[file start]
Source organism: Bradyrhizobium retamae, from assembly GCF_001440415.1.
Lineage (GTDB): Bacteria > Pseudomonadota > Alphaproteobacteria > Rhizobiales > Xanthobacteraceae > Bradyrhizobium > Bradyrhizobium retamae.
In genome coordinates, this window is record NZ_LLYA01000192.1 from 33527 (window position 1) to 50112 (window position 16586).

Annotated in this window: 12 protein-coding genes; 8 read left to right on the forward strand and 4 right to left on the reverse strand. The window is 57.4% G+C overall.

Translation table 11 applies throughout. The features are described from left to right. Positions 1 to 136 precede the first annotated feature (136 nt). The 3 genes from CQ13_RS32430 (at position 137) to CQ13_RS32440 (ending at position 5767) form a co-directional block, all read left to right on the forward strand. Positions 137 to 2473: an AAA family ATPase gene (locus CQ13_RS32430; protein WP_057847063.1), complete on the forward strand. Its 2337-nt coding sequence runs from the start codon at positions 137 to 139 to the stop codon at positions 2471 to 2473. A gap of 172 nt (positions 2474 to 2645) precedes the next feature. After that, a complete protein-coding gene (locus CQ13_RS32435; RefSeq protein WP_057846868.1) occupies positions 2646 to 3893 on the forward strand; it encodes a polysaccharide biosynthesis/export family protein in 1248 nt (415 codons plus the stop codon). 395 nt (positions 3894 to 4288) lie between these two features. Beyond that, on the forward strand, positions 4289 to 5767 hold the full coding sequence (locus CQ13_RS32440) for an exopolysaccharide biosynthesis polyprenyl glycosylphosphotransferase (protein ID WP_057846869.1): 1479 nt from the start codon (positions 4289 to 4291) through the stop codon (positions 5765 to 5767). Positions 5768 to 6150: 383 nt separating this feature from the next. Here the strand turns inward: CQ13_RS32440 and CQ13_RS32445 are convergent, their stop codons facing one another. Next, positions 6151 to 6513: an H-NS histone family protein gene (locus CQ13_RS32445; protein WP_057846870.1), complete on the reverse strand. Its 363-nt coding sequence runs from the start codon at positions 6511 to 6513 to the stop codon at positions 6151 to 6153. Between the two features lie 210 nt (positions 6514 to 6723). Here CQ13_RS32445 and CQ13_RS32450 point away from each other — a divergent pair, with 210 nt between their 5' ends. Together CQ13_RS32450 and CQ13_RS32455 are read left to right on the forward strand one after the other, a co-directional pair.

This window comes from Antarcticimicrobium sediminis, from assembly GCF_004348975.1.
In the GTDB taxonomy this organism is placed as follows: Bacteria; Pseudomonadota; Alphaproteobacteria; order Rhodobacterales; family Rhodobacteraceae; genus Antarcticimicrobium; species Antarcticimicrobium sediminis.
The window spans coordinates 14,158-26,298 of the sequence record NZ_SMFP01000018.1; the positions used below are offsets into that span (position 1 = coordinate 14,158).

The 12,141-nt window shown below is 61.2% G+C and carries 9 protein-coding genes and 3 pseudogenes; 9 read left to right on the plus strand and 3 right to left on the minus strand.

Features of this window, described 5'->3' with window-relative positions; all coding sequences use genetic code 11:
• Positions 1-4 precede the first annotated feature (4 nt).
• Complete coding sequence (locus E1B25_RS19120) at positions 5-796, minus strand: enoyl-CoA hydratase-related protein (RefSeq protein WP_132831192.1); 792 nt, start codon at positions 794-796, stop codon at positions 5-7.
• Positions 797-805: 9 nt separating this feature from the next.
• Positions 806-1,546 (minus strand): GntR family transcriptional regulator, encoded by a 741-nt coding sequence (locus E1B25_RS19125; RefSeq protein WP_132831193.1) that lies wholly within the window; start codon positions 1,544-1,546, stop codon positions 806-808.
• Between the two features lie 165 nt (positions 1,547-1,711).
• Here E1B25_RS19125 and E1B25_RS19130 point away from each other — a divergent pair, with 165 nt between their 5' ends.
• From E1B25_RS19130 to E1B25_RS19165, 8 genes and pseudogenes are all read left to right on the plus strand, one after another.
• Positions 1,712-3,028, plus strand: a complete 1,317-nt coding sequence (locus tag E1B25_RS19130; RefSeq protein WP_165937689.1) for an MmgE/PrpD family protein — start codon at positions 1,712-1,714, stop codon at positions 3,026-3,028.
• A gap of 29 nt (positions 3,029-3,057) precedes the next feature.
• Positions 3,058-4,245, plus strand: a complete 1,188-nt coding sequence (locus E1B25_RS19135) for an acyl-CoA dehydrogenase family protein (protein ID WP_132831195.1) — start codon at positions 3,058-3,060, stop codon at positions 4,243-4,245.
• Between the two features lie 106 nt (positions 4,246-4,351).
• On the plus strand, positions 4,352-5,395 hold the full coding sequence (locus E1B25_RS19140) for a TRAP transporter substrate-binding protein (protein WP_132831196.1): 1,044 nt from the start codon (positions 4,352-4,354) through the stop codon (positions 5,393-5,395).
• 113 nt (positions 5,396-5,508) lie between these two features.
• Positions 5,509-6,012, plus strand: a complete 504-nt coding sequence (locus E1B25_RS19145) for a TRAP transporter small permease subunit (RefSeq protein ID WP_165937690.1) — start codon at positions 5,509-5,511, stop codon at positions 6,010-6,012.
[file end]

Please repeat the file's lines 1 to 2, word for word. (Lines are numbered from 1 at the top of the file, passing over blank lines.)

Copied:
Source organism: Bradyrhizobium retamae, from assembly GCF_001440415.1.
Lineage (GTDB): Bacteria > Pseudomonadota > Alphaproteobacteria > Rhizobiales > Xanthobacteraceae > Bradyrhizobium > Bradyrhizobium retamae.